Maguire Properties Inc.'s (MPG) second-quarter loss widened on write-downs largely related to more than a handful of troubled properties that were handed over to creditors.
The real-estate investment trust - one of the largest office landlords in Southern California - posted a loss of $375.7 million, or $7.95 a share, compared with a prior-year loss of $105.9 million, or $2.32 a share. The results included 76 cents a share this year and $1.21 a share last year in losses from discontinued operations. In the latest quarter, Maguire also recorded $384.7 million in write-downs. The embattled company also announced that it is planning to hand over control of seven buildings with $1.06 billion in debt to creditors and The Wall Street Journal reported Sunday that itnotified the buildings' mortgage holders Friday that it expected "imminent default" on those loans , Wall Street Journal reports.
Meanwhile, Maguire’s decision is a sign that landlords in Southern California’s overleveraged office market can no longer make payments and may be forced to abandon properties. Maguire has been trying to sell buildings to pay debt incurred in 2007 when it purchased properties from Blackstone Group LP. Loans against six properties were split up into commercial mortgage-backed securities and resold to investors, Bloomberg reports.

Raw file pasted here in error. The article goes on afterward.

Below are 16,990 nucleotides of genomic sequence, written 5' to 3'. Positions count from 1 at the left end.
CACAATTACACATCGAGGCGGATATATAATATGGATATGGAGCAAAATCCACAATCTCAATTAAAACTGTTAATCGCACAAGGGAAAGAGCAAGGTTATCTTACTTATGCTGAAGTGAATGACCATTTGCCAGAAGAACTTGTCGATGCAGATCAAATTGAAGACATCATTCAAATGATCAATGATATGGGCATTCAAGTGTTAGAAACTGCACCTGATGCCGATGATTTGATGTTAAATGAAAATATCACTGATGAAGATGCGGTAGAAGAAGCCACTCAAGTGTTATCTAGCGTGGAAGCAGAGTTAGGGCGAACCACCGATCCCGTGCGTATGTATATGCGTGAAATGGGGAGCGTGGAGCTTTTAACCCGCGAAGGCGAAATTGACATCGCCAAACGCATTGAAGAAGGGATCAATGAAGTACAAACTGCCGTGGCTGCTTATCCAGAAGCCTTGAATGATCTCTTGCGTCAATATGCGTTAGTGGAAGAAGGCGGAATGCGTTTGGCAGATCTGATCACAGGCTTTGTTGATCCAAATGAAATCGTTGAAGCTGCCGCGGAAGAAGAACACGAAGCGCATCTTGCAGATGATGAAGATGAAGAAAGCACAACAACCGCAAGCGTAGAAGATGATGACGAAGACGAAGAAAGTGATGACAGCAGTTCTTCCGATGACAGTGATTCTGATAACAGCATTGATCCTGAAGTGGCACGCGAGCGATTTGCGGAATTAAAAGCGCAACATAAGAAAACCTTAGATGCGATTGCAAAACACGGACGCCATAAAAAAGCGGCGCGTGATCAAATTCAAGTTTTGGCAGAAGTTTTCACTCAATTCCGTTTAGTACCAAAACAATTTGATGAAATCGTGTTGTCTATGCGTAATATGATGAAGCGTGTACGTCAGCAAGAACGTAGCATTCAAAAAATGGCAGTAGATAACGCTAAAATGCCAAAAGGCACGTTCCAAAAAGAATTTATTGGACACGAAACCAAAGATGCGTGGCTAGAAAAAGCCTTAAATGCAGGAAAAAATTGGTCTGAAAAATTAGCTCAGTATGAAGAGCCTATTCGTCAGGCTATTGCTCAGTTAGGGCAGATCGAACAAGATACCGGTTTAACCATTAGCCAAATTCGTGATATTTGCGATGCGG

However, Maguire management said it is not considering filing for bankruptcy and that there is a possibility of a third-party injection of capital. Executives at the real estate investment trust told Wall Street analysts they are "comfortable" with the firm's liquidity. Shares of Maguire traded as high as $1.19 after falling to 65 cents earlier in the session, according to FactSet Research , MarketWatch reports.
The co-author of this disaster is the Dutch government, which did not find either strength or desire to save the lives of its citizens who were flying on that plane. The Dutch authorities did not demand Ukraine to comply with international aviation regulations
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